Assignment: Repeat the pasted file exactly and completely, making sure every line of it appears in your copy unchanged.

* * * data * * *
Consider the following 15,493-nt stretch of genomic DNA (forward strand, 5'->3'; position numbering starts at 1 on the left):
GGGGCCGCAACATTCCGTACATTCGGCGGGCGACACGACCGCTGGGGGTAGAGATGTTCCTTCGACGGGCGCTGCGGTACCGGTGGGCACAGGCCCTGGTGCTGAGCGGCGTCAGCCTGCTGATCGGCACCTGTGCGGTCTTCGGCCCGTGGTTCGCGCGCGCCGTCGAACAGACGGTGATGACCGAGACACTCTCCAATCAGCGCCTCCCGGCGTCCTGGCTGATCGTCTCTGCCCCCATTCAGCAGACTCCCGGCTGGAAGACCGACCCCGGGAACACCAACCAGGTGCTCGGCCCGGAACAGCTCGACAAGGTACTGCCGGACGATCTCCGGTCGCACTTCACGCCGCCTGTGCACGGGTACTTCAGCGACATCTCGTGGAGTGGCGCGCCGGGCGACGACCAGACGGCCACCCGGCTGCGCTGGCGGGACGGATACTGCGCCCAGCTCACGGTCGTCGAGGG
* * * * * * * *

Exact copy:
Consider the following 15,493-nt stretch of genomic DNA (forward strand, 5'->3'; position numbering starts at 1 on the left):
GGGGCCGCAACATTCCGTACATTCGGCGGGCGACACGACCGCTGGGGGTAGAGATGTTCCTTCGACGGGCGCTGCGGTACCGGTGGGCACAGGCCCTGGTGCTGAGCGGCGTCAGCCTGCTGATCGGCACCTGTGCGGTCTTCGGCCCGTGGTTCGCGCGCGCCGTCGAACAGACGGTGATGACCGAGACACTCTCCAATCAGCGCCTCCCGGCGTCCTGGCTGATCGTCTCTGCCCCCATTCAGCAGACTCCCGGCTGGAAGACCGACCCCGGGAACACCAACCAGGTGCTCGGCCCGGAACAGCTCGACAAGGTACTGCCGGACGATCTCCGGTCGCACTTCACGCCGCCTGTGCACGGGTACTTCAGCGACATCTCGTGGAGTGGCGCGCCGGGCGACGACCAGACGGCCACCCGGCTGCGCTGGCGGGACGGATACTGCGCCCAGCTCACGGTCGTCGAGGG